convergence_560x232_b31d2404e029e495c678d7d5dbd3f4e4BUTUAN CITY –The Department of Social Welfare and Development (DSWD) has employed a convergence framework for a more efficient delivery of social services.

Director Mercedita P. Jabagat of the Caraga social welfare told partners about the convergence framework during the social welfare and development (SWD) forum held here recently. She also said DSWD Secretary Corazon Juliano-Soliman has been doing a nationwide roadshow to promote the Department’s Convergence Framework.

This convergence framework, according to Jabagat, aims to maximize the impact of DSWD’s poverty reduction programs through an effective targeting system and a holistic community development approach. She said it also aims to empower poor families in marginalized communities by focusing on health and education needs, basic physical infrastructure and livelihood.

“This framework is also known as the Public Private Partnership (PPP) Pathway out of Poverty. It consists of the three (3) key programs of the Department which are: Pantawid Pamilyang Pilipino Program (4Ps), Kapit-Bisig Laban sa Kahirapan – Comprehensive and Integrated Delivery of Social Services (KALAHI-CIDSS), and Self-Employment Assistance – Kaunlaran (SEA-K),” explained Jabagat.


Jabagat added that with this three-pronged poverty reduction approach of the Department, the deprivation of poor families, especially their right to elementary education and to health, within the context of their right to development is addressed.


The first component aims to secure the chronic poor through protective social services. The DSWD extends social welfare services to the most vulnerable sectors of the poor. It also provides assistance for education and health services through the conditional cash transfer (CCT) program, also known as 4Ps. To complement the CCT, microfinance institutions enhance the capacities of the beneficiaries by means of financial literacy programs and increase their security levels through micro insurance and savings facilities. Private sector partners deliver these programs to the beneficiaries through Mutual Benefit Associations (MBAs).

The second component seeks to improve the financial access of the transitional poor through direct support to communities for local development. The key program that responds to the needs of the transitional poor is the community driven development (CDD), also known as KALAHI-CIDSS. As the 4Ps program provides assistance to poor households to avail of education and health services, the KALAHI-CIDSS program provides technical and financial assistance to communities for the construction of social infrastructure projects such as potable water systems, footpaths, bridges, roads, health facilities, day care centers and classrooms. KALAHI-CIDSS sub-projects ensure that the facilities for education and health services are in place. The role of the private sector in this aspect is for skills development, community building and capital augmentation through microfinance.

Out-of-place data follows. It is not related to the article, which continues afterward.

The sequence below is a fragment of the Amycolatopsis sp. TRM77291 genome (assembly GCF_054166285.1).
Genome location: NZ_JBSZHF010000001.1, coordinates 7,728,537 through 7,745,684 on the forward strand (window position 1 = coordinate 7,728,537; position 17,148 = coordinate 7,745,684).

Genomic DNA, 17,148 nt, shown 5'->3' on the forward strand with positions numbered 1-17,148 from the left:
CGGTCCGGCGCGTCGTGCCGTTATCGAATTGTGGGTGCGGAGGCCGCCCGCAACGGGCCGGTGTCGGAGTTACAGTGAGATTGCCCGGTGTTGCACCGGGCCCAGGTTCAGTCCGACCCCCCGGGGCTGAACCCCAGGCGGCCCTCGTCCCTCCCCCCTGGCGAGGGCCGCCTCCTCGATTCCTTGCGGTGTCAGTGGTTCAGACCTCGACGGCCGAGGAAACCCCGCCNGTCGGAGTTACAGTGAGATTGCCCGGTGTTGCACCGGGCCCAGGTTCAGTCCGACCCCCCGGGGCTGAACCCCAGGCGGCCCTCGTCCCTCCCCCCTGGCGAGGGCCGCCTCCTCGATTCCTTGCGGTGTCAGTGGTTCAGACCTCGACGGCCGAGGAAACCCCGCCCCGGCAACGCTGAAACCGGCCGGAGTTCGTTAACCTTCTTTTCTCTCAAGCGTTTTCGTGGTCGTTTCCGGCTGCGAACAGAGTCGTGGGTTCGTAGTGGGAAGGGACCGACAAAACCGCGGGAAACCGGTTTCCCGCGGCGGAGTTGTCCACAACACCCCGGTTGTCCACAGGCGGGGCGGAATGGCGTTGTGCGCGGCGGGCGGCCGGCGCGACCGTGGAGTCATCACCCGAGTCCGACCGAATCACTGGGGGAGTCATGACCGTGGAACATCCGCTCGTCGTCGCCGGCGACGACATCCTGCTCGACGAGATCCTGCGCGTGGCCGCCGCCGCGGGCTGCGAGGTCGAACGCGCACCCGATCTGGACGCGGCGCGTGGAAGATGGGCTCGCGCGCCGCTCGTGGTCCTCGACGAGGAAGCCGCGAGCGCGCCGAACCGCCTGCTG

The third component supports the economically active poor through community driven enterprise development. The DSWD currently provides technical assistance and non-collateral, non-interest loans to the entrepreneurial poor as part of the Self-Employment Assistance – Kaunlaran (SEA-K) Program. The program enables the poor to have access to credit, increase their income, enhance socio-economic skills, and develop positive entrepreneurial values. To support this program, private sector partners complement government initiatives through assistance in the following areas: enterprise development, microfinance, business development services and market matching. # # # (Social Marketing Unit)

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